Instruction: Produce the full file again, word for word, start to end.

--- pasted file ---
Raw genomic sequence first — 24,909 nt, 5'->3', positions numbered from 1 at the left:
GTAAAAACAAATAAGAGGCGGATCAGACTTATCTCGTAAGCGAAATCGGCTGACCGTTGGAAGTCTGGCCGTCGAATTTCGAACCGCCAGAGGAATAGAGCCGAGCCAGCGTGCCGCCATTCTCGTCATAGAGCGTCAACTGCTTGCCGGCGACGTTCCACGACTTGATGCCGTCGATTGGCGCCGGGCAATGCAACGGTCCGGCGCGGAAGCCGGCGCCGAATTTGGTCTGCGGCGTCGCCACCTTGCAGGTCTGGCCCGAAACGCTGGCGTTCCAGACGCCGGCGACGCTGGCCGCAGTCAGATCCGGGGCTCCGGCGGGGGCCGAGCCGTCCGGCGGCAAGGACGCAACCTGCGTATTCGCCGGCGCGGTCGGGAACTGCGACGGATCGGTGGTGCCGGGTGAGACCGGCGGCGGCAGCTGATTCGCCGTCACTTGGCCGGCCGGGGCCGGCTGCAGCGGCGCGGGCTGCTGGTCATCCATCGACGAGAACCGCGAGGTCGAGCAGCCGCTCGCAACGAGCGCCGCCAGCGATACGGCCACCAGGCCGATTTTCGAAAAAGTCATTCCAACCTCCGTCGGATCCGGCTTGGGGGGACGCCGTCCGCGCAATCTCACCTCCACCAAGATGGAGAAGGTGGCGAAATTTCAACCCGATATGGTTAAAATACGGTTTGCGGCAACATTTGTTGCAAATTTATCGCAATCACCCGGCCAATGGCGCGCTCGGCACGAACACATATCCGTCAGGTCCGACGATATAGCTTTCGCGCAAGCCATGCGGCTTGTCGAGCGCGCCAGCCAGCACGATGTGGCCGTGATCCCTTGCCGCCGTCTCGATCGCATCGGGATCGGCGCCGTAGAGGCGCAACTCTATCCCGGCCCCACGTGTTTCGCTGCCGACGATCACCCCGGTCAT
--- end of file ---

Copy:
Raw genomic sequence first — 24,909 nt, 5'->3', positions numbered from 1 at the left:
GTAAAAACAAATAAGAGGCGGATCAGACTTATCTCGTAAGCGAAATCGGCTGACCGTTGGAAGTCTGGCCGTCGAATTTCGAACCGCCAGAGGAATAGAGCCGAGCCAGCGTGCCGCCATTCTCGTCATAGAGCGTCAACTGCTTGCCGGCGACGTTCCACGACTTGATGCCGTCGATTGGCGCCGGGCAATGCAACGGTCCGGCGCGGAAGCCGGCGCCGAATTTGGTCTGCGGCGTCGCCACCTTGCAGGTCTGGCCCGAAACGCTGGCGTTCCAGACGCCGGCGACGCTGGCCGCAGTCAGATCCGGGGCTCCGGCGGGGGCCGAGCCGTCCGGCGGCAAGGACGCAACCTGCGTATTCGCCGGCGCGGTCGGGAACTGCGACGGATCGGTGGTGCCGGGTGAGACCGGCGGCGGCAGCTGATTCGCCGTCACTTGGCCGGCCGGGGCCGGCTGCAGCGGCGCGGGCTGCTGGTCATCCATCGACGAGAACCGCGAGGTCGAGCAGCCGCTCGCAACGAGCGCCGCCAGCGATACGGCCACCAGGCCGATTTTCGAAAAAGTCATTCCAACCTCCGTCGGATCCGGCTTGGGGGGACGCCGTCCGCGCAATCTCACCTCCACCAAGATGGAGAAGGTGGCGAAATTTCAACCCGATATGGTTAAAATACGGTTTGCGGCAACATTTGTTGCAAATTTATCGCAATCACCCGGCCAATGGCGCGCTCGGCACGAACACATATCCGTCAGGTCCGACGATATAGCTTTCGCGCAAGCCATGCGGCTTGTCGAGCGCGCCAGCCAGCACGATGTGGCCGTGATCCCTTGCCGCCGTCTCGATCGCATCGGGATCGGCGCCGTAGAGGCGCAACTCTATCCCGGCCCCACGTGTTTCGCTGCCGACGATCACCCCGGTCAT